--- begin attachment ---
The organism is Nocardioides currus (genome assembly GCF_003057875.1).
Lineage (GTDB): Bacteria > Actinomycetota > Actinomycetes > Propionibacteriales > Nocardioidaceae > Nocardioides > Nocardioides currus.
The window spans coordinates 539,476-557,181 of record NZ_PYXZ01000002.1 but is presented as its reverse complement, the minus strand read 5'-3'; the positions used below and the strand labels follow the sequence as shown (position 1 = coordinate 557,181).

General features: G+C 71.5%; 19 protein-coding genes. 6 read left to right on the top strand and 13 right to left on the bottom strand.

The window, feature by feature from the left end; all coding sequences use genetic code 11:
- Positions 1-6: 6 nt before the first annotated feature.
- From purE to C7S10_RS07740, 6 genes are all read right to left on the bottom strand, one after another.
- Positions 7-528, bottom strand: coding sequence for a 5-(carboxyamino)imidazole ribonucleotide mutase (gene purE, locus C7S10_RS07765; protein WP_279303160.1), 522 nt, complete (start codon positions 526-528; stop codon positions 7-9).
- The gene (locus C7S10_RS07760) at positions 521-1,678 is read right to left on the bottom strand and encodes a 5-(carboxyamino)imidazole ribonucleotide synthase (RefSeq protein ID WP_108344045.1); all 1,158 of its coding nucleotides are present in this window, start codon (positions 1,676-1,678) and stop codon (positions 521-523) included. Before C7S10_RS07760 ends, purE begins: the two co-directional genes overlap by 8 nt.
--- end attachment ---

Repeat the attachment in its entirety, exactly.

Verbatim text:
The organism is Nocardioides currus (genome assembly GCF_003057875.1).
Lineage (GTDB): Bacteria > Actinomycetota > Actinomycetes > Propionibacteriales > Nocardioidaceae > Nocardioides > Nocardioides currus.
The window spans coordinates 539,476-557,181 of record NZ_PYXZ01000002.1 but is presented as its reverse complement, the minus strand read 5'-3'; the positions used below and the strand labels follow the sequence as shown (position 1 = coordinate 557,181).

General features: G+C 71.5%; 19 protein-coding genes. 6 read left to right on the top strand and 13 right to left on the bottom strand.

The window, feature by feature from the left end; all coding sequences use genetic code 11:
- Positions 1-6: 6 nt before the first annotated feature.
- From purE to C7S10_RS07740, 6 genes are all read right to left on the bottom strand, one after another.
- Positions 7-528, bottom strand: coding sequence for a 5-(carboxyamino)imidazole ribonucleotide mutase (gene purE, locus C7S10_RS07765; protein WP_279303160.1), 522 nt, complete (start codon positions 526-528; stop codon positions 7-9).
- The gene (locus C7S10_RS07760) at positions 521-1,678 is read right to left on the bottom strand and encodes a 5-(carboxyamino)imidazole ribonucleotide synthase (RefSeq protein ID WP_108344045.1); all 1,158 of its coding nucleotides are present in this window, start codon (positions 1,676-1,678) and stop codon (positions 521-523) included. Before C7S10_RS07760 ends, purE begins: the two co-directional genes overlap by 8 nt.